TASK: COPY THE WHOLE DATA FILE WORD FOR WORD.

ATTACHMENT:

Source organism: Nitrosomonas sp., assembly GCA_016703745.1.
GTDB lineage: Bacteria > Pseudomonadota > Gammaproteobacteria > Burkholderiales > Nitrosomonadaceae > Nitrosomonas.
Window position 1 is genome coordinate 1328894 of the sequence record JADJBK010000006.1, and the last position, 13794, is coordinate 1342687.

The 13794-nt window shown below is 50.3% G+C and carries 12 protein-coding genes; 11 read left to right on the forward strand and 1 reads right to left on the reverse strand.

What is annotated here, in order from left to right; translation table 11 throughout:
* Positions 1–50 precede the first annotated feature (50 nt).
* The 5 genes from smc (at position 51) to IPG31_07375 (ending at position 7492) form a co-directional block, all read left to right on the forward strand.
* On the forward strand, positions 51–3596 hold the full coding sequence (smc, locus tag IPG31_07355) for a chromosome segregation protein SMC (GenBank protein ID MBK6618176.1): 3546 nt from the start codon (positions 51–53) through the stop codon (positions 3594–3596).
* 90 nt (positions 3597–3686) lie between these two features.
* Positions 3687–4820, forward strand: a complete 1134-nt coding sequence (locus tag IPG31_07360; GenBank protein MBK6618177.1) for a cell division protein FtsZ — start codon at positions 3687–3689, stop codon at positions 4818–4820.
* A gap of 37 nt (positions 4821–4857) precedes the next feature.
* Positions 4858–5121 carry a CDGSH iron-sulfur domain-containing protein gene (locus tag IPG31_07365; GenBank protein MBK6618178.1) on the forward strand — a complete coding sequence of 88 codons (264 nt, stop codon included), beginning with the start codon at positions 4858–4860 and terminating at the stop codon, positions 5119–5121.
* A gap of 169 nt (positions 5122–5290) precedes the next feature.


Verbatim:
Source organism: Nitrosomonas sp., assembly GCA_016703745.1.
GTDB lineage: Bacteria > Pseudomonadota > Gammaproteobacteria > Burkholderiales > Nitrosomonadaceae > Nitrosomonas.
Window position 1 is genome coordinate 1328894 of the sequence record JADJBK010000006.1, and the last position, 13794, is coordinate 1342687.

The 13794-nt window shown below is 50.3% G+C and carries 12 protein-coding genes; 11 read left to right on the forward strand and 1 reads right to left on the reverse strand.

What is annotated here, in order from left to right; translation table 11 throughout:
* Positions 1–50 precede the first annotated feature (50 nt).
* The 5 genes from smc (at position 51) to IPG31_07375 (ending at position 7492) form a co-directional block, all read left to right on the forward strand.
* On the forward strand, positions 51–3596 hold the full coding sequence (smc, locus tag IPG31_07355) for a chromosome segregation protein SMC (GenBank protein ID MBK6618176.1): 3546 nt from the start codon (positions 51–53) through the stop codon (positions 3594–3596).
* 90 nt (positions 3597–3686) lie between these two features.
* Positions 3687–4820, forward strand: a complete 1134-nt coding sequence (locus tag IPG31_07360; GenBank protein MBK6618177.1) for a cell division protein FtsZ — start codon at positions 3687–3689, stop codon at positions 4818–4820.
* A gap of 37 nt (positions 4821–4857) precedes the next feature.
* Positions 4858–5121 carry a CDGSH iron-sulfur domain-containing protein gene (locus tag IPG31_07365; GenBank protein MBK6618178.1) on the forward strand — a complete coding sequence of 88 codons (264 nt, stop codon included), beginning with the start codon at positions 4858–4860 and terminating at the stop codon, positions 5119–5121.
* A gap of 169 nt (positions 5122–5290) precedes the next feature.